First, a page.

Tis the sneezin'! This apocalyptic looking mask & goggles combo may look cumbersome (not to mention scary) but demand from Japan's growing legions of allergy sufferers has been so brisk retailers can't keep them in stock.
How do you know the news report you're watching features a story from Japan? Easy: it'll show lots of people wearing surgical masks. People wear masks for many reasons, such as protecting themselves from windblown dust, seasonal germs & viruses, and the arrival of the dreaded spring cedar pollen season which is about to make millions of Tokyo's citizens miserable – and this year's sneezin' season may be the worst one ever.
Rural areas west of Tokyo are lush with mature stands of Japanese cedar (Cryptomeria japonica) trees planted in the mid-1950s. Governments of the day expected strong and continuing demand for hardwoods from the construction industry, and Japanese cedar trees seemed to be the ideal choice: they grew quickly, produced useful wood, and had a pleasing scent.
Today about 20 percent of Japan's forests - more than 10 million acres – are Japanese cedar. Trouble is, imports of tropical hardwoods from southeast Asia are cheaper and Japan's legions of private landowners are reluctant to chop down what they consider to be an investment for the future.
A half century after widespread planting of Japanese cedar trees began, forests of 40m (130 ft) tall trees dominate the hills west of Tokyo and the area around Mount Fuji. When these trees blast clouds of pollen into the air each spring, everyone knows... or “nose”. The Japanese economy might not be doing all that well but the allergy relief business is bucking the trend, big time. Indeed, the Japanese market for anti-pollen health care has never been healthier.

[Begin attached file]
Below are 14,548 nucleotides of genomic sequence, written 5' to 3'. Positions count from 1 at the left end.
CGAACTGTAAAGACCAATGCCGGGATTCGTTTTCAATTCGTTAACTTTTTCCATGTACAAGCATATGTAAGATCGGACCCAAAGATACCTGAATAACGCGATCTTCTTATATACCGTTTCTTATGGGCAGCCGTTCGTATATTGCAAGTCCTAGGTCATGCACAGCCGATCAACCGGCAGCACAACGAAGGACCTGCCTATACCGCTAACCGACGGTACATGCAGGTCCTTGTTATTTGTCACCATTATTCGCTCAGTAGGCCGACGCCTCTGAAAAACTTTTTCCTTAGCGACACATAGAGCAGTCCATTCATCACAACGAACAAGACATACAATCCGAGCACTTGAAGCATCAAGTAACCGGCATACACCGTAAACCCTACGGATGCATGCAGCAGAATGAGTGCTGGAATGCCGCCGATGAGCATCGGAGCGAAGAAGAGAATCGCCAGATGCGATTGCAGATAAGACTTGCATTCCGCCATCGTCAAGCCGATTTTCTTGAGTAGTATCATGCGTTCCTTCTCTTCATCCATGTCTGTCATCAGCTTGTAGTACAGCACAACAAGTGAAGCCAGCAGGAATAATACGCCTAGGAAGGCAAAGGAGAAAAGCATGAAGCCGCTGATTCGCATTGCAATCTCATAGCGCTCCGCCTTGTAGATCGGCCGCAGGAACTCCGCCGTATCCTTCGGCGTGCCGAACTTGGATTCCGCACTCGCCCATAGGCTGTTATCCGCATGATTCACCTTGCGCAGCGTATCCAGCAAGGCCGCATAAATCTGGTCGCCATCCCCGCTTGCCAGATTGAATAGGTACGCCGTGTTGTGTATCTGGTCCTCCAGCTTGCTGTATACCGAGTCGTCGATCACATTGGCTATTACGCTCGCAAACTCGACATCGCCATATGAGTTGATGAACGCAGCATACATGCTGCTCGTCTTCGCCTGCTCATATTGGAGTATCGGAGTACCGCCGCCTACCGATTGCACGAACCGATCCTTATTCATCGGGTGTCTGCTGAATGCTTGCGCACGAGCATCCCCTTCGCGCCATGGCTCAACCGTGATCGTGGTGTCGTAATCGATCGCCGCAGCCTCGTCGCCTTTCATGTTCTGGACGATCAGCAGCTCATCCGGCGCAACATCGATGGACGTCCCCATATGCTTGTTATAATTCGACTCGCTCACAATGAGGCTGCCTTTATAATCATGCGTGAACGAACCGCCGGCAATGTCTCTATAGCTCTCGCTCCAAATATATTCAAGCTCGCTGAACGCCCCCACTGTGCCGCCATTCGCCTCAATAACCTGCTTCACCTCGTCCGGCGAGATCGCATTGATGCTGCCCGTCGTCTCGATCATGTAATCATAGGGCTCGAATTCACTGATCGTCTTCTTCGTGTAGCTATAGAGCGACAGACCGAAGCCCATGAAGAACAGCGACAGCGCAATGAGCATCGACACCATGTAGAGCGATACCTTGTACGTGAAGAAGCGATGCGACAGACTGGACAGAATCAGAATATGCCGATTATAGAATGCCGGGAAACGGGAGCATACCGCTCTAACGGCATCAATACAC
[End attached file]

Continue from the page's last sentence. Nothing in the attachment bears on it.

This brings us to the spring of 2011 and Japan's growing numbers of allergy sufferers are preparing for a massive influx of cedar pollen following last year's record-breaking hot summer. It would seem the time is right for the Glass & Mask Hyperclear model SPGM2505 from SP Japan!
The device is designed to protect the wearer's eyes, nose and mouth by blocking the entry of up to 99 percent of windblown pollen. The mask portion features a three-layer filter and the top edge is shaped to conform with the goggle frame. This solves the problem of gaps between the eyes and nose.
The polypropylene plastic goggle frame is lined with soft foam to better conform to the wearer's facial features, and the googles have been treated with an anti-fog coating.
The whole kit & kaboodle weighs about 36 grams (1.3 oz), which is lighter than it looks at least. SP Japan lists the retail price of the Glass & Mask Hyperclear model SPGM2505 as 2,800 yen, or around $33... if you can find it.
Between the arrival of the spring pollen season and demand for face masks following the March 11 Great Tohoku Kanto Earthquake, Amazon Japan is dealing with stock and availability issues. Allergy sufferers should keep trying, however. Billy Crystal's SNL 'Fernando” character may have famously said “It's better to look good than to feel good,” but obviously Fernando never spent time in Tokyo on a windy spring day.
EDITOR'S NOTE: If you're looking for glasses that can help with allergies in the U.S., try these EyeDefend Allergy Glasses.